Friday 24 November 2017

The art of group holidays

After a week away with friends, Emily Hourican muses on the crucial dos and don'ts of communal holidays

On a communal holiday you have to relax and be tolerant. Photo: Getty Images.
On a communal holiday you have to relax and be tolerant. Photo: Getty Images.
Emily Hourican.

'I'd be happy to sit next to anyone here." So said a friend (in tones of some surprise) in a French restaurant near Bordeaux recently, as we tried to work out seating arrangements for ten. "Golly," the rest of us responded. "That's amazing!"

You might think his remark rude, or unnecessary, or both, but that - I suspect - is because you haven't been on a group holiday in a while, and have forgotten how fraught these can be. The way in which previously dear friends, after just a couple of days, can start to act on your nerves like lemon juice on a cut (the fact that you are undoubtedly doing the same to them is scant comfort). The way the slightest decision can become a three-ring circus, and the minutiae of what various people and their children will and won't eat, a matter of intense scrutiny.

By choosing to coop yourself up for a period of time with people who have not grown up with you, who do not usually live with you, who have no idea how grumpy you are in the mornings, or how badly you cope with hours of rain-enforced idleness - and when you are equally ignorant of their secret fads, foibles and foul habits - you are risking friendship, sanity and the success of the holiday.

Now, this particular group holiday - 17 of us, including eight kids - was highly successful, but even so, the many potential pitfalls were lurking, ghostly reminders of What Can Be. The last time I went away with so many people, we were all in our early 20s, without kids, and we went to Ibiza for a week. It was the 1990s, and clubbing was the thing. We took two large villas, and lived it up. The rules then were really pretty simple: always be up for everything, and don't get so messy that your friends' night is ruined.

Fast-forward to now, and the rules are different, and far more numerous. Actually, the first rule about rules is: how many can you tolerate? There is no point heading off with someone who likes to pre-plan every second of their week, and impose a strict regime, if you are the sort to make it all up as you go along and don't much mind about crumbs in the butter dish. Really, the secret to a good group holiday is escape, and building the possibility of this into the very fabric of the trip. By which, I mean: make sure you have enough cars, and drivers, for everyone to be able to do their own thing. Make the doing of one's own thing easy and expected. Constantly trying to move as a pack will leave you all wanting to scream with frustration.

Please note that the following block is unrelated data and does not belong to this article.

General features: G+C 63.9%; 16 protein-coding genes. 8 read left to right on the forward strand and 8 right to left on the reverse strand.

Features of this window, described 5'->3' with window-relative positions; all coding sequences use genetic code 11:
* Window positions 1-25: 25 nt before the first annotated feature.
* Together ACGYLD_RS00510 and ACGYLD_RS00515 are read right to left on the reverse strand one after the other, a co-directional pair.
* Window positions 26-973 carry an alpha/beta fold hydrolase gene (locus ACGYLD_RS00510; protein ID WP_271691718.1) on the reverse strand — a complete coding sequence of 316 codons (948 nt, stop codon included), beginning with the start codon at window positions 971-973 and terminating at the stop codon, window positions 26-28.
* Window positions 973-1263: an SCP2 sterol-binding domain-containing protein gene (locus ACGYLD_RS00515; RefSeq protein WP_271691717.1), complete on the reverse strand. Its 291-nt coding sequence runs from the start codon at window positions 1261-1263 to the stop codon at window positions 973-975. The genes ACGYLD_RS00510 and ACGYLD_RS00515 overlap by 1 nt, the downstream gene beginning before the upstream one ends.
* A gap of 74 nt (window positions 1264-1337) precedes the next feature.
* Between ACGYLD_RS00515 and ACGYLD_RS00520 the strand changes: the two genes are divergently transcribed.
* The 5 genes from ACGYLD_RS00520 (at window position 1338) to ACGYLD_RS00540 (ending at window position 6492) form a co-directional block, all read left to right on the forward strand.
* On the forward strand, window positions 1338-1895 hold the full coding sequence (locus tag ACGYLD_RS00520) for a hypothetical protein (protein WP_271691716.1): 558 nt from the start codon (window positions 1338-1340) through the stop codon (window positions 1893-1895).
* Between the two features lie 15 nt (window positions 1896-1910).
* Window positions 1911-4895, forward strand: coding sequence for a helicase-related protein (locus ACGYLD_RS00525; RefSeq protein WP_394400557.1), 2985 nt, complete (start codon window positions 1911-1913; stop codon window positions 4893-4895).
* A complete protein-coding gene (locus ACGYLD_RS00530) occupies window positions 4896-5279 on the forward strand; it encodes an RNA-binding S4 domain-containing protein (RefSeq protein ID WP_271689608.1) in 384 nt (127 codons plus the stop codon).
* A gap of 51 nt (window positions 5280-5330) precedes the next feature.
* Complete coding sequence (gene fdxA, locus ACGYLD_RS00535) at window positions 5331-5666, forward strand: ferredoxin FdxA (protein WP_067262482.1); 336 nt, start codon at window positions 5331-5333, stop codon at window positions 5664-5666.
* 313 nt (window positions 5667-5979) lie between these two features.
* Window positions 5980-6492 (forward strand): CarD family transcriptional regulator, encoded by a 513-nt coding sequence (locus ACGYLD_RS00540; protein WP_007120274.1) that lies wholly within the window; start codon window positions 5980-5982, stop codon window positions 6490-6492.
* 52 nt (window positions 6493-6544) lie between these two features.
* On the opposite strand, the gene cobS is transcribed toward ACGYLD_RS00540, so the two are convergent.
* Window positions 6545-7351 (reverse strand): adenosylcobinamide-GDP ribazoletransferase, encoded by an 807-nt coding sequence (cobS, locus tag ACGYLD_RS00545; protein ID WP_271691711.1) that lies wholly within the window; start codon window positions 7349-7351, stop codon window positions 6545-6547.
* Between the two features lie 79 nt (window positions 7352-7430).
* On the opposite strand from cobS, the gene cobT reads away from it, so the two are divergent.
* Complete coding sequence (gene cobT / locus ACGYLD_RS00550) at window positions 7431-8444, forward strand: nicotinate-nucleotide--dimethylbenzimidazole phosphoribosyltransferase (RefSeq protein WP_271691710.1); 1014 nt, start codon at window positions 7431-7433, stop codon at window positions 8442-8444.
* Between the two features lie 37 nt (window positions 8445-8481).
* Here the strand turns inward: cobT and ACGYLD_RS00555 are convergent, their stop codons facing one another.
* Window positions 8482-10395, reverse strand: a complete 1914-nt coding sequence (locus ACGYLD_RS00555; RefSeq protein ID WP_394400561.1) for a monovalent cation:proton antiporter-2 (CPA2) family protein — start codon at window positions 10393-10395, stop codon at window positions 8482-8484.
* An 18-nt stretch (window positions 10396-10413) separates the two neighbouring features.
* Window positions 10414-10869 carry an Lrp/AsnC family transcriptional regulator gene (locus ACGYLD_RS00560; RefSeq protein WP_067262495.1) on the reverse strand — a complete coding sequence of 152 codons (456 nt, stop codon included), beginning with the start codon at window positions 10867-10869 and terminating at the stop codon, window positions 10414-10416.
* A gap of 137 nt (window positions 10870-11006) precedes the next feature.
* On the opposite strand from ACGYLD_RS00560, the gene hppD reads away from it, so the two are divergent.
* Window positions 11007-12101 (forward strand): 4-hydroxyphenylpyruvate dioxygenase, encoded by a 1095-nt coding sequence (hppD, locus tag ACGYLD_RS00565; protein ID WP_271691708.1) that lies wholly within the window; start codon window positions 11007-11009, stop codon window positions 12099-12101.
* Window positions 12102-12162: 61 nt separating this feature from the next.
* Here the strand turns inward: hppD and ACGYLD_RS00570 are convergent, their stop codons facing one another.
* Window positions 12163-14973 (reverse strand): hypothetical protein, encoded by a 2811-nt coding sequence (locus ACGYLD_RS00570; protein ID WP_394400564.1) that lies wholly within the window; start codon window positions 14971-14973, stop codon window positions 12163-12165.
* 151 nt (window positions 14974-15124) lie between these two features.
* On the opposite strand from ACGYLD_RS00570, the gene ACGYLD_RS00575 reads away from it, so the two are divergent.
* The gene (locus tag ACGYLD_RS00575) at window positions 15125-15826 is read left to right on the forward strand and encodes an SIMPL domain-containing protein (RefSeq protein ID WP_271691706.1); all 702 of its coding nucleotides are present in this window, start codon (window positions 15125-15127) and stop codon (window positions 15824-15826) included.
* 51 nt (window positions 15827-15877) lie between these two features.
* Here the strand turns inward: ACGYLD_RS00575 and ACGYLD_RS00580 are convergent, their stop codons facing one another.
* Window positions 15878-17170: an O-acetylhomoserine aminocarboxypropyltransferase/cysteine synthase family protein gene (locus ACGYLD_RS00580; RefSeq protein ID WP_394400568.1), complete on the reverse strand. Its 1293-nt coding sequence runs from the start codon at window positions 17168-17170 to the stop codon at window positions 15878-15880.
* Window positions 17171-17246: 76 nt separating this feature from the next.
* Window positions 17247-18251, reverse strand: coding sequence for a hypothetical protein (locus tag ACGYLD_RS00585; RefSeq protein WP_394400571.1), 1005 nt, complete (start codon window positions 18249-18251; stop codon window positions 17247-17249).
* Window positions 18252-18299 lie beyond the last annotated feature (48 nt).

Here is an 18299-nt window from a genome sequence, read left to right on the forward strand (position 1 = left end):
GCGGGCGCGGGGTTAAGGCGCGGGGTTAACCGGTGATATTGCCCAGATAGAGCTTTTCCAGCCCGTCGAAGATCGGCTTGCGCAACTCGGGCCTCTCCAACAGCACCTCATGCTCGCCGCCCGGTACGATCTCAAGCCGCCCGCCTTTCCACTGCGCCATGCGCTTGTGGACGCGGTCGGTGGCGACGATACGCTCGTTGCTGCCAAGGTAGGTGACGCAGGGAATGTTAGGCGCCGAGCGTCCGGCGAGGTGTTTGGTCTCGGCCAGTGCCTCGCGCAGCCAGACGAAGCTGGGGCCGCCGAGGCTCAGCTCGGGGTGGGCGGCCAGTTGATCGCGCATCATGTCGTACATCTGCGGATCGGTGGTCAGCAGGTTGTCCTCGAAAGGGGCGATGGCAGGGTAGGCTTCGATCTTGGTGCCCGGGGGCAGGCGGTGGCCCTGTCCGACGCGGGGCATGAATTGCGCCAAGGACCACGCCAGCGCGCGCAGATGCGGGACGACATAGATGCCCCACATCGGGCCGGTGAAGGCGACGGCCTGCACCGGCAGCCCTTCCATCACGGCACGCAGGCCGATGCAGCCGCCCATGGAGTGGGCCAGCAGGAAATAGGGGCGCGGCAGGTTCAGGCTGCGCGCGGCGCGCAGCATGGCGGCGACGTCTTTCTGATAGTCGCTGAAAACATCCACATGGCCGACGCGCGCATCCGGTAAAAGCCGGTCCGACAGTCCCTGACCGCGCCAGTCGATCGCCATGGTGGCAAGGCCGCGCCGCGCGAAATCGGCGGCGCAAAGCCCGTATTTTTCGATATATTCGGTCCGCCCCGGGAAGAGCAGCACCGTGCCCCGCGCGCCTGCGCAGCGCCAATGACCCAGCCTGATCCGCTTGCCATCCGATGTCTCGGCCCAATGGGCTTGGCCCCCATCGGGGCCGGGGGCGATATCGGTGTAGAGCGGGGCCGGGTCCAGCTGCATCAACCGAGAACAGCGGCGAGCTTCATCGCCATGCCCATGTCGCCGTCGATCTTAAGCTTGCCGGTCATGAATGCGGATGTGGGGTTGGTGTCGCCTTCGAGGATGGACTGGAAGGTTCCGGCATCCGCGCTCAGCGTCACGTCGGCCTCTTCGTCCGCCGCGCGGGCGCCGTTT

Meals are what will really trip you up. They seem to come around with alarming frequency; no sooner is one massive banquet for upwards of 10 people cleared, then the next is due. Frankly, it's for masochists and Irish mothers, so unless your group is lucky enough to contain one of the above, you're going to have to outsource this. Find a restaurant, preferably local, and use it enthusiastically. Oh, and when you do have to shop - no buying pricey gluten-free products or weird crisps that everyone else will hate, out of the communal budget.

Children are the real hazard on group holidays. They are quite likely to act like small detonators, setting off bombs all around them. They will fight with each other and with you. They may also whinge, demand and generally irritate other adults, particularly those who don't have children of their own. The key thing here is - do not get involved in disciplining other people's children; see the novel The Slap for more on this. And if your own child is the fly most often in the ointment, you are going to have to face up to this and start planning some hours off-site, with said child.

There are many more rules - about bathrooms, bedtimes, cereal consumption - but the main thing to remember is, you want to come home still liking each other. Everything else is secondary. It's a holiday, not an opportunity to showcase your micro-management skills. Relax, be tolerant. Oh, and bring enough chargers. Nothing wrecks a holiday more than a chorus of: "Are you finished? Can I just stick my iPad in . . ."

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